This map uses data from 'Ethnologue: Languages of the World', and shows the number of languages considered indigenous to each country that are still spoken there. Due to issues of language identification (see technical notes), it is possible to dispute the data used here, and a review of Ethnologue by Campbell and Grondona (2008) does just that; they claim "... the number of indigenous ('living') languages of different countries is inflated ...".
However, the map presents a good picture of linguistic diversity. Papua New Guinea has nearly 10% (820) of the world's indigenous living languages, so that there are only an average of 7000 speakers per language living there. Indonesia (737), Nigeria (510), and India (415) also have a large number of native languages.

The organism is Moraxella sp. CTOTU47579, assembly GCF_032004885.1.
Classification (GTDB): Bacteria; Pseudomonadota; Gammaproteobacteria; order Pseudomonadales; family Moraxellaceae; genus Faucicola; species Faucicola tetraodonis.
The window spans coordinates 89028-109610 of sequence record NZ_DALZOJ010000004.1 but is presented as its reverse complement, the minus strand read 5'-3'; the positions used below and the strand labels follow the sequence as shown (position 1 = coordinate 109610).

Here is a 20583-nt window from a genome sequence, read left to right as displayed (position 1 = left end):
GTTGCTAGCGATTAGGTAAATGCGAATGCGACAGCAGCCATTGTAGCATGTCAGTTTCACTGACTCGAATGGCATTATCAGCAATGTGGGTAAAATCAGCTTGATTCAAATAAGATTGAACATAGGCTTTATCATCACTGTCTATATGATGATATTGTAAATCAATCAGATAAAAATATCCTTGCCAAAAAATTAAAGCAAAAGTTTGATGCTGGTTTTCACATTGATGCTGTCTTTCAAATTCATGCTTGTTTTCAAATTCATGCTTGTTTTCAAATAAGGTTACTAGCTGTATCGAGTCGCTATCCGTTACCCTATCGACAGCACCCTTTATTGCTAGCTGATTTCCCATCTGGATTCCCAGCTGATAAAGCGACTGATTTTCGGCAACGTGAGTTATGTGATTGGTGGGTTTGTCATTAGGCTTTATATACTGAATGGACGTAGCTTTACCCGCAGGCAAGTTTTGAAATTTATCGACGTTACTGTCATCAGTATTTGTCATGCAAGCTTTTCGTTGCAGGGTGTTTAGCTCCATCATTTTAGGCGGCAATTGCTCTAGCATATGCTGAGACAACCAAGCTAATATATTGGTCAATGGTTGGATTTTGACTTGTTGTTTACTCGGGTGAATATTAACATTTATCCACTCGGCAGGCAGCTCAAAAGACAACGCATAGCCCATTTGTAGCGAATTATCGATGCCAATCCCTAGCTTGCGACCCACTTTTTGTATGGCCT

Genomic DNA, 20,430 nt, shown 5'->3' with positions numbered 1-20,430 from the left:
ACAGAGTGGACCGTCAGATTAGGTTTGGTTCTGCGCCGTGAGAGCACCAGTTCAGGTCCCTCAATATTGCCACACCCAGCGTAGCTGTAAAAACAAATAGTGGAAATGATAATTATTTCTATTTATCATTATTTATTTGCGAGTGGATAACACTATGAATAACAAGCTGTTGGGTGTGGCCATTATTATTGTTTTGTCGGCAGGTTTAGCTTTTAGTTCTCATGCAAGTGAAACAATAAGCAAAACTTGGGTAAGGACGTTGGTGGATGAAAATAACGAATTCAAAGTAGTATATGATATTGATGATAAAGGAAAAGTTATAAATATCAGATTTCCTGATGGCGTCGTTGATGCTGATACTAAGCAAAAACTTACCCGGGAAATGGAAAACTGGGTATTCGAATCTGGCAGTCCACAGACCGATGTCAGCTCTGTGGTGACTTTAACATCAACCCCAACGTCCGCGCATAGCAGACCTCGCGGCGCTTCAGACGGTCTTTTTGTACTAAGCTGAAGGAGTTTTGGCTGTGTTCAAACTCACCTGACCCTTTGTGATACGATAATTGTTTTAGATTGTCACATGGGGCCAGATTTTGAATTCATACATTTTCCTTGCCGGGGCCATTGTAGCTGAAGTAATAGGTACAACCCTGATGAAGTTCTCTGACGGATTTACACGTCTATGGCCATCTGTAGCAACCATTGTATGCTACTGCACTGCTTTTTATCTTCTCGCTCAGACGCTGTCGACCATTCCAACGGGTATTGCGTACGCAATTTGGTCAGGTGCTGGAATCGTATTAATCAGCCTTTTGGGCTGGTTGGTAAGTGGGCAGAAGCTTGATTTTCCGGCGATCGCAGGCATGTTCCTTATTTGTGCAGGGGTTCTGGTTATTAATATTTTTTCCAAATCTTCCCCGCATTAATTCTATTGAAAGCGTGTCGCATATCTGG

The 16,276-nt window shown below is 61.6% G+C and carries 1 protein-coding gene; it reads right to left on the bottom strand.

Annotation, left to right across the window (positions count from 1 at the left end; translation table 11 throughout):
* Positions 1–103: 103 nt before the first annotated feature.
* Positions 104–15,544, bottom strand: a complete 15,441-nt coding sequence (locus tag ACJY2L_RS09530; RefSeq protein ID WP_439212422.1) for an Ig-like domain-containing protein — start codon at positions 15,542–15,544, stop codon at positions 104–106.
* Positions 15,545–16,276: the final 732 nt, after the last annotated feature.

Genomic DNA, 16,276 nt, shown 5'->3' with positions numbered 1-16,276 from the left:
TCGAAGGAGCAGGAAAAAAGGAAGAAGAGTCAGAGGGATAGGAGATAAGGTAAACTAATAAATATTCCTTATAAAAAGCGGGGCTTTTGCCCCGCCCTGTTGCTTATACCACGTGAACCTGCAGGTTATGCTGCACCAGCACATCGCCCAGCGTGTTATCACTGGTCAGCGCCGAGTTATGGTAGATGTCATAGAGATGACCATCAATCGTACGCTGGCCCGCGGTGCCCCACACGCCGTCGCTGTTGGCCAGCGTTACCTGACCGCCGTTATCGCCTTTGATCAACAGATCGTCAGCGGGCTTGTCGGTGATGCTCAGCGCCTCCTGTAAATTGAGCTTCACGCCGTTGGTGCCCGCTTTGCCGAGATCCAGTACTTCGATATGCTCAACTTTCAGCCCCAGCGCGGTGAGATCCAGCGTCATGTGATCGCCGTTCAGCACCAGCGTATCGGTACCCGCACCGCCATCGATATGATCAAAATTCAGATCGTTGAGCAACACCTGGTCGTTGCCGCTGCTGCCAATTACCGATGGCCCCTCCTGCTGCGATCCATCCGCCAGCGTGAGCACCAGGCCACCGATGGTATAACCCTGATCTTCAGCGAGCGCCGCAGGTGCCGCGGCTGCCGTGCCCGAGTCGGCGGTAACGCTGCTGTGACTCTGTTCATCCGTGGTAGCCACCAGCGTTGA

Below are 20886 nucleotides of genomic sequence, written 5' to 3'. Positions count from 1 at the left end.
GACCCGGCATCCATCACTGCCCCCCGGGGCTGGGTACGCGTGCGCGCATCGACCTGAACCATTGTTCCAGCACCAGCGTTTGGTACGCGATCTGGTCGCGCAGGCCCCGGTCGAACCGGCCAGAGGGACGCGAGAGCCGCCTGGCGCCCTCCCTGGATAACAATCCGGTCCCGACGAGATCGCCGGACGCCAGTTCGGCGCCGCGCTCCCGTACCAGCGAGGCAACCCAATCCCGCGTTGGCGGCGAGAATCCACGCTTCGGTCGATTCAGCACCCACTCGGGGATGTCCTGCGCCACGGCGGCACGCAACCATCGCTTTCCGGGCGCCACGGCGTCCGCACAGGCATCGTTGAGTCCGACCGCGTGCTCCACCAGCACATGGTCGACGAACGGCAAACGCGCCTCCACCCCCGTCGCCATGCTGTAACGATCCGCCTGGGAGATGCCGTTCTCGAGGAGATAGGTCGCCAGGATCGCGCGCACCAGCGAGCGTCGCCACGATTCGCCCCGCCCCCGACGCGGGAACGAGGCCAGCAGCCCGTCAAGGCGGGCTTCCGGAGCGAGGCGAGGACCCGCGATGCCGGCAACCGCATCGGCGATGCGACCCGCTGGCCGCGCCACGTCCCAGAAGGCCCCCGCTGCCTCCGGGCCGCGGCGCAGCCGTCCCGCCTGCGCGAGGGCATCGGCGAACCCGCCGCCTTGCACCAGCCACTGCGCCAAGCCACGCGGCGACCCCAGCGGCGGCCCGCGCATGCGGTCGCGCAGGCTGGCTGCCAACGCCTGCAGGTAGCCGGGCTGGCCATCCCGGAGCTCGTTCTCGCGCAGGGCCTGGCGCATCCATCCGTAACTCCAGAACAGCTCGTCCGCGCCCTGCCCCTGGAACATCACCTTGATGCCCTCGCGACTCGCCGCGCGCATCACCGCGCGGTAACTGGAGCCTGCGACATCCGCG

At the other end of the scale, Belarus, Maldives, DPR Korea and Holy See each have only one indigenous living language.
Territory size shows the proportion of the world's Indigenous living languages that are spoken there.